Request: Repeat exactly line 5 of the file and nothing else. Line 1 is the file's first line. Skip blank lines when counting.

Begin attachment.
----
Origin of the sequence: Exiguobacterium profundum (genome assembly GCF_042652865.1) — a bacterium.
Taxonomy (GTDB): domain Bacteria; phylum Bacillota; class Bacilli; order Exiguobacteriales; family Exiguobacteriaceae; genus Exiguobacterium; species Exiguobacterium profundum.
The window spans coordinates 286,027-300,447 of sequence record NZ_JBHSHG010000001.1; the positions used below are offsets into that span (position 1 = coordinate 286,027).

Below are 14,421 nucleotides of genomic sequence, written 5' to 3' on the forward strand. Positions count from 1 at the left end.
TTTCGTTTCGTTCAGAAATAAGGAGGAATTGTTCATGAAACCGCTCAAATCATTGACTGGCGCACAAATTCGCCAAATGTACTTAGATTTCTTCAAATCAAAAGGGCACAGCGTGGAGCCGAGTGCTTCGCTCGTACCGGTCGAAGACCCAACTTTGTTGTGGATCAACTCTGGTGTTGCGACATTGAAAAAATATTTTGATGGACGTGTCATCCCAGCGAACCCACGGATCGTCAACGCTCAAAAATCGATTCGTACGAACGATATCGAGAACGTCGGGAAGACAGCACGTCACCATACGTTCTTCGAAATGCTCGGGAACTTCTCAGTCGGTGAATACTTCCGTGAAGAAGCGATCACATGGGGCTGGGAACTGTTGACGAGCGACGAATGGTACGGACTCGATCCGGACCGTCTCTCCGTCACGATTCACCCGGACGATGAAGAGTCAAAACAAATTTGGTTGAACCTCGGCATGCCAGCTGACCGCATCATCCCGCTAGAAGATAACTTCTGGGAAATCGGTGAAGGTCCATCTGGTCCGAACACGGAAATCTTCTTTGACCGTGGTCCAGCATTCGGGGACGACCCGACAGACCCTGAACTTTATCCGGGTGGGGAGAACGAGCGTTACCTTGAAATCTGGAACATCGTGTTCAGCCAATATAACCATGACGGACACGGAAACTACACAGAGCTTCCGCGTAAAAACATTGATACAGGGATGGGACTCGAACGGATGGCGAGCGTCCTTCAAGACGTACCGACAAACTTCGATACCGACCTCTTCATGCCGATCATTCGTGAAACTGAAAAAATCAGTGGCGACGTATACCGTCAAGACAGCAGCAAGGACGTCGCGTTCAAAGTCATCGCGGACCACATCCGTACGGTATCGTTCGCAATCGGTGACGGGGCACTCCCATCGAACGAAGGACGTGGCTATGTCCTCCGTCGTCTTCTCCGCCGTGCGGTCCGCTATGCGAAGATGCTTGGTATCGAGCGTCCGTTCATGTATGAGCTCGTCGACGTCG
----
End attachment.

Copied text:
TTTCGTTTCGTTCAGAAATAAGGAGGAATTGTTCATGAAACCGCTCAAATCATTGACTGGCGCACAAATTCGCCAAATGTACTTAGATTTCTTCAAATCAAAAGGGCACAGCGTGGAGCCGAGTGCTTCGCTCGTACCGGTCGAAGACCCAACTTTGTTGTGGATCAACTCTGGTGTTGCGACATTGAAAAAATATTTTGATGGACGTGTCATCCCAGCGAACCCACGGATCGTCAACGCTCAAAAATCGATTCGTACGAACGATATCGAGAACGTCGGGAAGACAGCACGTCACCATACGTTCTTCGAAATGCTCGGGAACTTCTCAGTCGGTGAATACTTCCGTGAAGAAGCGATCACATGGGGCTGGGAACTGTTGACGAGCGACGAATGGTACGGACTCGATCCGGACCGTCTCTCCGTCACGATTCACCCGGACGATGAAGAGTCAAAACAAATTTGGTTGAACCTCGGCATGCCAGCTGACCGCATCATCCCGCTAGAAGATAACTTCTGGGAAATCGGTGAAGGTCCATCTGGTCCGAACACGGAAATCTTCTTTGACCGTGGTCCAGCATTCGGGGACGACCCGACAGACCCTGAACTTTATCCGGGTGGGGAGAACGAGCGTTACCTTGAAATCTGGAACATCGTGTTCAGCCAATATAACCATGACGGACACGGAAACTACACAGAGCTTCCGCGTAAAAACATTGATACAGGGATGGGACTCGAACGGATGGCGAGCGTCCTTCAAGACGTACCGACAAACTTCGATACCGACCTCTTCATGCCGATCATTCGTGAAACTGAAAAAATCAGTGGCGACGTATACCGTCAAGACAGCAGCAAGGACGTCGCGTTCAAAGTCATCGCGGACCACATCCGTACGGTATCGTTCGCAATCGGTGACGGGGCACTCCCATCGAACGAAGGACGTGGCTATGTCCTCCGTCGTCTTCTCCGCCGTGCGGTCCGCTATGCGAAGATGCTTGGTATCGAGCGTCCGTTCATGTATGAGCTCGTCGACGTCG